Signs You Might Be Abandoning Yourself

boundaries self
Woman holding a cup of coffee wondering if she is abandoning hersself.

Most of us can relate to giving up our own needs or feelings for the sake of others. This is called self-abandonment, and it’s something I see with so many of my clients. So, why do we do it? Why is it so hard to value our own selves, our own time, and our own desires?

The questions I want you to ask yourself are: 

When you were a child and upset about something, were your caregivers accepting of how you felt? Or was your experience rejected?

Did they minimize how you felt? 

Did they make it about themselves? 

Did they give you the silent treatment?

Did they ignore your needs? Or bothered when you asked for something?

This is often where adults learned to please others– back when it wasn't emotionally (or physically) safe to share our own feelings and needs. As a child, we had to learn ways to feel safe and secure, which included managing the reactions of our parents or caregivers.

Now, this self-preservation mechanism shows up in our partnerships. Over time, we begin to feel resentful that we are always giving to others without receiving true emotional safety, validation, and thoughtfulness in return. We may even mature into realizing our own needs and wishes matter, but still can’t break the cycle. 

I polled my community on social media, asking “What are ways you abandon yourself?” and put together this non-exhaustive list of responses. 

I intentionally left it long, because I want you to really grasp how often we give up our needs. By the end of this list, I think it’ll be very obvious why feelings like exhaustion and resentment rear their heads.

  • Accommodating partner’s moods/needs
  • Not taking a full lunch break
  • When someone asks whats wrong, I say “nothing”
  • Eating last, after my kids and partner have been fed
  • Abandoning workouts that give me energy
  • Procrastinating work, then feeling like a failure
  • Letting other people’s words take over my mind
  • Not honoring boundaries (with work and in relationships)
  • Letting my kids take all my energy
  • Ignoring my gut feeling
  • Not getting me time away from kids/partner
  • Only responding with “its ok” when someone apologizes
  • Doing anything it takes to make partner comfortable emotionally
  • Letting out a big sigh instead of telling partner directly what I need
  • Being overly apologetic in work emails
  • Not accepting help when offered
  • Giving into compulsive behaviors (food, phone) that don’t bring me joy
  • Not getting myself ready for the day
  • Letting my toddler determine what I do, watch, and eat all day
  • Picking up after everyone else before relaxing
  • Saying “it’s fine” when it’s not
  • Hitting snooze
  • Holding pee until finishing a task
  • Not letting how I feel on inside reflect how I look on outside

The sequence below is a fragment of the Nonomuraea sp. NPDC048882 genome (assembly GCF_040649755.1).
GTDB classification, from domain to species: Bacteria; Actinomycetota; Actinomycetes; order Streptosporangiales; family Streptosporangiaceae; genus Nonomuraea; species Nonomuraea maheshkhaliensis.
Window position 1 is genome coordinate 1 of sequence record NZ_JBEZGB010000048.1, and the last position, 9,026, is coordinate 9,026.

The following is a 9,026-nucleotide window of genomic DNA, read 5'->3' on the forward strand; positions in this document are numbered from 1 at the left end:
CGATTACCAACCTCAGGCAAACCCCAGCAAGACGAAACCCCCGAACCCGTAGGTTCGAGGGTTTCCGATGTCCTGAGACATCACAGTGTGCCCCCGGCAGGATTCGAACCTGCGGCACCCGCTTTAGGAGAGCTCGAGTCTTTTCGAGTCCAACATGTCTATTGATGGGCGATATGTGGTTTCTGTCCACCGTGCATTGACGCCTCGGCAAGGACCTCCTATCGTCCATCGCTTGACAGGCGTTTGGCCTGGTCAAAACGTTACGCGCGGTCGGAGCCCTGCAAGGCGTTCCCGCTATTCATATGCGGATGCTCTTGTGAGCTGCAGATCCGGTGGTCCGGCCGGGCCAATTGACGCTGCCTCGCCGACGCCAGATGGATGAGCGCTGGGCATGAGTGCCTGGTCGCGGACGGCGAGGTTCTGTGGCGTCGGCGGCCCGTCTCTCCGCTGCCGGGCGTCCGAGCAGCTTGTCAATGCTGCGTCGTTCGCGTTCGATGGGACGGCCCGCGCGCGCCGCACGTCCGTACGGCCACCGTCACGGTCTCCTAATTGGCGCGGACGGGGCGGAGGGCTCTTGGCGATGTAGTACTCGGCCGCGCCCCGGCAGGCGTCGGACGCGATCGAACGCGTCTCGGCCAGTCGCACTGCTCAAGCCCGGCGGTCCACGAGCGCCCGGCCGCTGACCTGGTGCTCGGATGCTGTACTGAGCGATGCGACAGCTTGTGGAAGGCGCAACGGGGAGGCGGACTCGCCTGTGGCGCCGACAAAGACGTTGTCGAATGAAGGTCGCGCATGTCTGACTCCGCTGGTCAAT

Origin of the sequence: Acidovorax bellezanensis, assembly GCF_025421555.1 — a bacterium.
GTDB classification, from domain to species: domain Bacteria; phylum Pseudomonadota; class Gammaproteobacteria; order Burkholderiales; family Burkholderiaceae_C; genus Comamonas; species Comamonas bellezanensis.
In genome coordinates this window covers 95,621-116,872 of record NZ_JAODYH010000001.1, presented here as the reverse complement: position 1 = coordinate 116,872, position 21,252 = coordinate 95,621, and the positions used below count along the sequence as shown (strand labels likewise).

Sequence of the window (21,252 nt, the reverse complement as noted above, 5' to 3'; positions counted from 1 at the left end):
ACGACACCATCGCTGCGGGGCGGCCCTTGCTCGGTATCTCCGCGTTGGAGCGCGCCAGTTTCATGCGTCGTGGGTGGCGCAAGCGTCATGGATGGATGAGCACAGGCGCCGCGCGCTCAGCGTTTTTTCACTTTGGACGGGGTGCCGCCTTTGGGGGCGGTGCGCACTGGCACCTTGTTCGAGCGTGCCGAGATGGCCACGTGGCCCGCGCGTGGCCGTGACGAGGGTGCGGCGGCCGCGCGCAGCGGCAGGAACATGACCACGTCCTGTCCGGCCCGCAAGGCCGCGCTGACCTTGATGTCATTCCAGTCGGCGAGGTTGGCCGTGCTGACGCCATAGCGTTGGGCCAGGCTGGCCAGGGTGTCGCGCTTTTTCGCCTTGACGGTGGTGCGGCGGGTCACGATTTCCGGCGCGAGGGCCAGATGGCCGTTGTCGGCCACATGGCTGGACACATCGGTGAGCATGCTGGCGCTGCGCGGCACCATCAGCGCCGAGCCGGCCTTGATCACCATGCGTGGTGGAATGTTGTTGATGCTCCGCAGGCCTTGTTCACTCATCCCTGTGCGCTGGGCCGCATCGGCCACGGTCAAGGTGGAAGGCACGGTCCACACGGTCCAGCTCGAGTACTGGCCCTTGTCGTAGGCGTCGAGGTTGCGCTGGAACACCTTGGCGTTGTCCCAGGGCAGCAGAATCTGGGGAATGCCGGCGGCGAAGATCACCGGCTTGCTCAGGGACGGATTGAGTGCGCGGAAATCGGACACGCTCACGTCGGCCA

• Asking partner for help with baby instead of just going to do what I need to do
  • Powering through at work instead of eating or going to the restroom
  • Showering with my kids instead of alone
  • Watching TV at night instead of setting myself up for success tomorrow

No wonder we’re tired! No wonder our fuse is short! We’re not even giving ourselves room to enjoy the basics– like going to the restroom and eating. 

We keep giving, giving, giving– abandoning ourselves, but unsure of a way out. We want those relationships in our life, but don’t know how to show our love in a way that doesn’t deplete us.

Here is what I want you to know. 

  • You don’t have to keep abandoning yourself in order to give and receive love. You deserve to be loved even if your opinions or preferences differ from your partner. You can love your partner and children and have different wishes, needs, and desires.
  • What you did as a child to stay safe is not what adult-you needs to do today. You are likely able to care for your basic physical needs, and find emotional safety outside of your family of origin. Self-abandonment is no longer your only option.
  • You get to make choices. You can choose to eat, use the restroom, watch a show you enjoy, put on clothes you feel good in, or take a shower without permission. Your children need you, and your partner’s experience matters, however every one needs you to be well first. Practice something small frequently and see how it feels to choose you.

When we abandon ourselves through people-pleasing or ignoring our own needs, we not only invite resentment and exhaustion into our lives, we have limited space for our partnership to thrive. 

When we are true to our own identities, listen to our own bodies, and fill our own cups, it leaves space for our partners to see us, know us, and love us on a more intimate level. In turn, we have the capacity to give to our loved ones without resentment, knowing it’s a choice rather than an obligation.


Dr. Tracy